Chris Raines: It can be status from being seen as a good husband to your wife, or being seen as a good wife to your husband. So, you can even do status, like, interpersonally.
Michael Utley: It can play in other ways.
Chris Raines: Yeah. Being seen as a good dad, something like that. And the last one is probably the most common one, but it's proof and results. So like, this is the results that you're going to get... a quantifiable result you're going to get after using the product. So it could be reduce your HR costs by 25%. Here's the result. Here's proof of how we can do that for you.
Michael Utley: Right.
Chris Raines: Really simple, but focusing on that result. So all these are kind of shorthand ways to get at casting a vision of that future person to the person you're advertising to or casting a vision of the elimination of the pain that they're currently feeling.
Michael Utley: That's great. Yeah. And then next up, using images to stop the scroll. Images. . .It's funny because there's been this explosion of availability of really high-quality stock images sometimes for really low cost or free, but you're actually telling us to go in a different direction. What do you think about images when we want to craft a really good effective ad?
Chris Raines: So on social media, the thing that we're finding that performs best time and time and time again, is not stock photos, not really highly art-directed, really polished photos, but organic photos where everything's not perfect, there's no set design or minimal art direction. And the reason that works is because it really fits in with the feed. It looks like content that people are seeing from their friends and family. So you're going to really fit in nicely with the feed and be seen as content that they're likely to consume. And we see this time and time again with campaigns that we run. We've tested stock photos versus just everyday photos of normal people shot on an iPhone and 9 times out of 10, the organic photos, as long as the content there and the motion is there and then there's something interesting about it, perform way better than polished stock images.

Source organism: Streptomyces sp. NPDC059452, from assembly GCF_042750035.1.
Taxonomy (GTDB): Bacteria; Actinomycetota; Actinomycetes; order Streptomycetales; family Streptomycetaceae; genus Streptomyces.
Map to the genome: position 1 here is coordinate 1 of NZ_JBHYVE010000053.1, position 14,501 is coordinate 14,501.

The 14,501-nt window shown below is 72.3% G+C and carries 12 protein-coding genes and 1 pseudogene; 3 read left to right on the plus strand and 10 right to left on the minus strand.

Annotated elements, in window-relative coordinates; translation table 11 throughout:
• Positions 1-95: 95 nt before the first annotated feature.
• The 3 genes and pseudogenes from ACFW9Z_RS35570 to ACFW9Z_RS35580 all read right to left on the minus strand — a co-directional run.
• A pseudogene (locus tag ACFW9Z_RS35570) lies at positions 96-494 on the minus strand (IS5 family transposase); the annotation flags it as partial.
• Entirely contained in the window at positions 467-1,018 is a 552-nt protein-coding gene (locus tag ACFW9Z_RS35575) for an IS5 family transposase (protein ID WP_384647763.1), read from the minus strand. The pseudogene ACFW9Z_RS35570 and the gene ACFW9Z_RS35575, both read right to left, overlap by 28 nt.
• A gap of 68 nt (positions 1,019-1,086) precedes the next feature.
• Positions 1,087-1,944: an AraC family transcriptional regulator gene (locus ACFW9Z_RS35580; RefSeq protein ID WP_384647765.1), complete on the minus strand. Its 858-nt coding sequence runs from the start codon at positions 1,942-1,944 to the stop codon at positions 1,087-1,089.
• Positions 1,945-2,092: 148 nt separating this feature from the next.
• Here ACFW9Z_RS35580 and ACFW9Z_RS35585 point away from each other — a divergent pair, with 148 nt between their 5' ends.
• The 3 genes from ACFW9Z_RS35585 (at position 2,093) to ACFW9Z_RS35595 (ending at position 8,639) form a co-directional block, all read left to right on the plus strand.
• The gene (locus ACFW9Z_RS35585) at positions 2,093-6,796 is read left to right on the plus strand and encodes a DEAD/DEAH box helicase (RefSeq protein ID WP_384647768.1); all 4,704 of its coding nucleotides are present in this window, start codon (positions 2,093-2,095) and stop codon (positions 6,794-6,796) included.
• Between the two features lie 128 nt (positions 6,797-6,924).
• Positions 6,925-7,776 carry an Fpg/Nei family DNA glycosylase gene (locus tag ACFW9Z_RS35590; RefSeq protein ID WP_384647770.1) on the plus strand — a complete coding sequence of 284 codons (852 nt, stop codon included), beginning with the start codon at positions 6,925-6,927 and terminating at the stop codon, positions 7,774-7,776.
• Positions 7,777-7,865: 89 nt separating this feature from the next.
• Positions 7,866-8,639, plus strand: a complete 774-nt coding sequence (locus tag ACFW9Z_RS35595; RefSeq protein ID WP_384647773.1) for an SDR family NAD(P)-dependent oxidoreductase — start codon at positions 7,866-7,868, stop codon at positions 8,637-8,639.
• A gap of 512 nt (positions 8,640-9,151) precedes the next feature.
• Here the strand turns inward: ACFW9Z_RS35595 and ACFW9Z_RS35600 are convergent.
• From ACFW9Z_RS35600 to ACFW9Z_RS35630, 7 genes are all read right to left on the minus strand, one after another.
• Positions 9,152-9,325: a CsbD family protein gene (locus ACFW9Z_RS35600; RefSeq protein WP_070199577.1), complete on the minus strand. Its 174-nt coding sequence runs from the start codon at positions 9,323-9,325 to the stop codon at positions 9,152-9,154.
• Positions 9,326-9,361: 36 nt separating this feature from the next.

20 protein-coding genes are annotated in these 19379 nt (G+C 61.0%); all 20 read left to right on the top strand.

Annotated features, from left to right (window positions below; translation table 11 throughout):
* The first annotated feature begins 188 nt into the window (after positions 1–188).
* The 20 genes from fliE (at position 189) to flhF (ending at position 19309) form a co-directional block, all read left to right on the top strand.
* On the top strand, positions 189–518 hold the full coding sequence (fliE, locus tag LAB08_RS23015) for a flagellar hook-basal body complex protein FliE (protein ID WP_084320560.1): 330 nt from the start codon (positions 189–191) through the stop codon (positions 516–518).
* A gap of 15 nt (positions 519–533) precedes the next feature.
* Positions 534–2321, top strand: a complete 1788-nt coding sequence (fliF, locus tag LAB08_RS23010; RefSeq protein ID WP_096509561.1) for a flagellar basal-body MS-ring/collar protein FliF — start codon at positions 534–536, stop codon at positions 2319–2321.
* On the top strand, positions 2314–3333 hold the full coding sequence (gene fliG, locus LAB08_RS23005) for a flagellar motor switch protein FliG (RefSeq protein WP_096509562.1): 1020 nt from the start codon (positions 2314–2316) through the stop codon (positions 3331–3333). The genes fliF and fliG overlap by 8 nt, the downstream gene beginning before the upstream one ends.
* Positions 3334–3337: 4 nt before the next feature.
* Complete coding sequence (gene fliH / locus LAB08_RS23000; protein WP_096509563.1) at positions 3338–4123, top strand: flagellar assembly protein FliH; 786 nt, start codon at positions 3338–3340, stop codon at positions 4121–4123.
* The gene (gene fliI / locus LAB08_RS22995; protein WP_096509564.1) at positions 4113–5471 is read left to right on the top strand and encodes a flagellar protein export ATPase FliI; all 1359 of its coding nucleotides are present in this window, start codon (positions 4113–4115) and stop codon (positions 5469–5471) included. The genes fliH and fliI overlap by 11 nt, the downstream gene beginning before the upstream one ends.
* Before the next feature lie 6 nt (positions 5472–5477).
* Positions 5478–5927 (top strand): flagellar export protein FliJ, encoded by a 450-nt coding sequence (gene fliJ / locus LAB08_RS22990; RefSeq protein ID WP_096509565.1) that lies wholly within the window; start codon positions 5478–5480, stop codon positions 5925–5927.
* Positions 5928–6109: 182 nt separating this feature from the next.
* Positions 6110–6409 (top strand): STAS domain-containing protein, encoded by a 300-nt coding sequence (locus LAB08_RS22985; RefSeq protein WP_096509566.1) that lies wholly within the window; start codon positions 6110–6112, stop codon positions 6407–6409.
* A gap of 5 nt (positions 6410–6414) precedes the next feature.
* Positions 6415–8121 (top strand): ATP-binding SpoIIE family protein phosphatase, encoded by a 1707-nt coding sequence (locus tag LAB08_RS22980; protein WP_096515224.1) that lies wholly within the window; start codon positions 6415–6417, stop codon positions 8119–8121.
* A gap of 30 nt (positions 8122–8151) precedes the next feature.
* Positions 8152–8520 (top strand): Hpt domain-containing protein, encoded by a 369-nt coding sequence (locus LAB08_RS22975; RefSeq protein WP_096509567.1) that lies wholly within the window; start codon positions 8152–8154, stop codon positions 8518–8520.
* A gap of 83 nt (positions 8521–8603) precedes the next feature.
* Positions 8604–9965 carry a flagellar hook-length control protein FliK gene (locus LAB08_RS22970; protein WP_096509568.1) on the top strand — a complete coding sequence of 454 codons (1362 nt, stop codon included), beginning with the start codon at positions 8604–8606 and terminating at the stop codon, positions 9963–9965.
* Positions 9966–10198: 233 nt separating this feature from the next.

Chris Raines: And the second thing I'll say about imagery in your ads is don't be afraid to use metaphors for things that aren't literal to what you're selling. So an example would be, we recently completed a campaign for COVID training for small businesses. So how to position your business for the second wave of COVID this launched in December and it's done now, but the best ad creative that we had was really kind of an oil painting sort of thing of a huge tidal wave that must've been 30 feet tall and a tiny little sailboat floating underneath. And we just did a simple meme-ification of that. And we titled the tidal wave COVID-19 and we titled underneath the wave unprepared small businesses. So that really creates this arresting image where your metaphor. . . I don't know what the word would be. You're creating a metaphor. You're creating a powerful visual image.
Michael Utley: Creates a little bit of humor.
Chris Raines: Yeah. And it's a powerful visual image to communicate like "If you don't make a change now you're going to be the sailboat."
Michael Utley: Yeah.
Chris Raines: And this is the tidal wave. So don't be afraid to use metaphorical images and different pictures to personify the idea you're trying to communicate.
Michael Utley: So not a polished piece of art, but a mix of text and images that sort of conveys a certain joke or a bit of humor.
Chris Raines: Right.
Michael Utley: That's great.
Chris Raines: Right.